Travelers Championship Daily Diary: Life as a Monday Qualifier

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Conrad Shindler during a practice round on Tuesday at TPC River Highlands.
(Ryan Hannable/BetMGM)
Ryan Hannable @RyanHannable Jun 21, 2022, 10:05 PM

Conrad Shindler will make his second start on the PGA Tour since 2019 this week at the Travelers Championship as one of four players who Monday qualified.

CROMWELL, Conn. — Conrad Shindler has +75000 odds at the online sportsbook to win the Travelers Championship, but that doesn’t matter to the 33-year-old, considering even halfway through his round Monday, he thought he would be back home in Texas.

“My thought was I’ll be home around 7:50-8 p.m. I won’t see my six-month-old; I’ll see him in the morning,” Shindler said from the practice area at TPC River Highlands. “I already made a tee time with a guy at my club. I was like, ‘I’ll be home tomorrow, let’s play.’”

This was when he was 1-under after his 10th hole of the day. Shindler then reeled off four birdies in five holes on his back-9 to ultimately finish at 5-under.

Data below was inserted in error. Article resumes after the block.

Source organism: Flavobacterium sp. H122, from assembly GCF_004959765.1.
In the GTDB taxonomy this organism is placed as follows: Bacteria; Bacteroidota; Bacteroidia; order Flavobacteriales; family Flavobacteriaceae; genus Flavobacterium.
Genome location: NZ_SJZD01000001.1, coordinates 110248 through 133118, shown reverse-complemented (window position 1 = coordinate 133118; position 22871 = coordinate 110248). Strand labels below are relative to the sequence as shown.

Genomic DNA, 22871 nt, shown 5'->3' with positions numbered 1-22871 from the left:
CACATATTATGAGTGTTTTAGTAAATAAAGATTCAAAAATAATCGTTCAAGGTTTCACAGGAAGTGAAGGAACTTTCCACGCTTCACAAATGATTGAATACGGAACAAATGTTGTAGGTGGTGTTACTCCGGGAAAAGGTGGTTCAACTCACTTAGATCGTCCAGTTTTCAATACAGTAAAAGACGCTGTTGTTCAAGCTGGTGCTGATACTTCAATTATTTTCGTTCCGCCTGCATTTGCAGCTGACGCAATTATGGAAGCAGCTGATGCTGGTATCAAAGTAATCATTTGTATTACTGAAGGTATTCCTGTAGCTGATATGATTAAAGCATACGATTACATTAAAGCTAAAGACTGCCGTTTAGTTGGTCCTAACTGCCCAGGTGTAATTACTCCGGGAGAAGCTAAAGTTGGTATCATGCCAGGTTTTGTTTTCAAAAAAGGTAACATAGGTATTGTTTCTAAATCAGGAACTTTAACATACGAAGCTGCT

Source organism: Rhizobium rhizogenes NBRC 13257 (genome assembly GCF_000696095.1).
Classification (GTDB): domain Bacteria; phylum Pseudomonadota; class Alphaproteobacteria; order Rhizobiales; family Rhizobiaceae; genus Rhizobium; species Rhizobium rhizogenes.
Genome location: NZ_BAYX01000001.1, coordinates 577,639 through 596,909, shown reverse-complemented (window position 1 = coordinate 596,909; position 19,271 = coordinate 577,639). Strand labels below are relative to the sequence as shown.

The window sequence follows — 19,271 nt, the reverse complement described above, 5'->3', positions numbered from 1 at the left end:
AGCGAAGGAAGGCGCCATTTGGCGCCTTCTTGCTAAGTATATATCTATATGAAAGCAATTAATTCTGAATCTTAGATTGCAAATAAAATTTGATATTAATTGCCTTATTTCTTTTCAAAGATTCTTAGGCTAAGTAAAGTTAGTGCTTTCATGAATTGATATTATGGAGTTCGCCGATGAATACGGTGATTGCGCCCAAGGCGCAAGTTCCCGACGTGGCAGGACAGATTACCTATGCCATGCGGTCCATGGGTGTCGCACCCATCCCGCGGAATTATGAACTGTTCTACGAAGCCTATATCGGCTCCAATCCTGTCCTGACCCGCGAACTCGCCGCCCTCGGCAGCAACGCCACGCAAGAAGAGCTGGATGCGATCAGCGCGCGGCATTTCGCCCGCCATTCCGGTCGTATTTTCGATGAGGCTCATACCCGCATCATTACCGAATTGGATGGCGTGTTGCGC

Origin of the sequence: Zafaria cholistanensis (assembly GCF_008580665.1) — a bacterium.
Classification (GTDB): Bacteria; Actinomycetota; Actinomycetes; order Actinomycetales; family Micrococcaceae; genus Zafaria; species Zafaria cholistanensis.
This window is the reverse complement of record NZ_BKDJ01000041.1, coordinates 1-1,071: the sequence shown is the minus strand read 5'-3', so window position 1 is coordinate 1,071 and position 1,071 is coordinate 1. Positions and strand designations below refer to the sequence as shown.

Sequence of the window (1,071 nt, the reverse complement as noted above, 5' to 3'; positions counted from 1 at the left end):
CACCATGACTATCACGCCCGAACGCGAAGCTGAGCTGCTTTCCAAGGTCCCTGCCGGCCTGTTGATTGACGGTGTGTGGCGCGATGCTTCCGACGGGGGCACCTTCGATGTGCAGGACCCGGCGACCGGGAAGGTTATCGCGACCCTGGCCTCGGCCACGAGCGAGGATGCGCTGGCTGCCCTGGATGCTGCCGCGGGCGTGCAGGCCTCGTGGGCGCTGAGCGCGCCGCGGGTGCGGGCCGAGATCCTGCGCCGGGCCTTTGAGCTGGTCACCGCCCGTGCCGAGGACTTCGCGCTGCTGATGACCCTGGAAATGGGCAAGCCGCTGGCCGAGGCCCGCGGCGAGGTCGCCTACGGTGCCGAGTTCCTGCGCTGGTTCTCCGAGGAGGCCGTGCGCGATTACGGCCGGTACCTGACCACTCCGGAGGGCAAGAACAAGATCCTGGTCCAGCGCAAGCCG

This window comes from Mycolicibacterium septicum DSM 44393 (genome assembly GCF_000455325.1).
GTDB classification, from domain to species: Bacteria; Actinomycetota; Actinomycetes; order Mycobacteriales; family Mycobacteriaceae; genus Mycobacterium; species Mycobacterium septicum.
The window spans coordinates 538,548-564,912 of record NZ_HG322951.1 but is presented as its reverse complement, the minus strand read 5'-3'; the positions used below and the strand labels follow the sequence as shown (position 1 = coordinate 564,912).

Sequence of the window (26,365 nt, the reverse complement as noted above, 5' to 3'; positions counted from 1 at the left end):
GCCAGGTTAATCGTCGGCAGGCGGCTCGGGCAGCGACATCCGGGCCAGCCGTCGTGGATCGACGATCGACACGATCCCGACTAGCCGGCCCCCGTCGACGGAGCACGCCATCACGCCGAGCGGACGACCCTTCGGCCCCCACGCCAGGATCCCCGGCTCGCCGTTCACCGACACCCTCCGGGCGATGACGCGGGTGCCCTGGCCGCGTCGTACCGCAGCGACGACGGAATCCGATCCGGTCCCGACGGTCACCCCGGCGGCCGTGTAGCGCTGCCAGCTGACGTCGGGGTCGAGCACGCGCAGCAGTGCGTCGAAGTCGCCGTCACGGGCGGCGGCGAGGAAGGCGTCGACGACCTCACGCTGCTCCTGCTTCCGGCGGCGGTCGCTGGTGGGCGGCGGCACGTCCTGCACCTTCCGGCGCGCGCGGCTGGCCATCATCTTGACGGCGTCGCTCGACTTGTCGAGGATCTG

“It was like, ‘Holy crap,’” Shindler said. “It can change on a dime.”

That was enough to earn him one of the four spots available to the 67 players who teed it up. Patrick Flavin shot 6-under, and then there were two others besides Shindler at 5-under.

Monday Afternoon

After he was officially in the Travelers Championship field, Shindler returned his rental car and picked up his courtesy car, which is given to all PGA Tour players in the field.

He then found an empty parking lot to secure a hotel for the week. He had checked out earlier in the day. Luckily for him, it was easier than his experience a few days before.

Shindler arrived in Hartford Saturday night around 11 p.m. Once he arrived at his hotel, he was informed it had been oversold, and he did not have a room for the night. So he drove 20 minutes across town to a new hotel and didn’t get settled in until roughly 2 a.m.

On Sunday, he had an early practice round at the Monday qualifier course, Ellington Ridge Country Club, with a buddy who is a course member.

It did not go well.

“I played absolutely terrible,” Shindler said. “I played so bad. I was like, ‘If you put a pillow down in this fairway, I will nap right now.’”

That didn’t change his mindset for Monday, though.

“The juices don’t flow until [Monday]. It didn’t bother me,” he said.

The next step after securing the hotel was finding a caddie.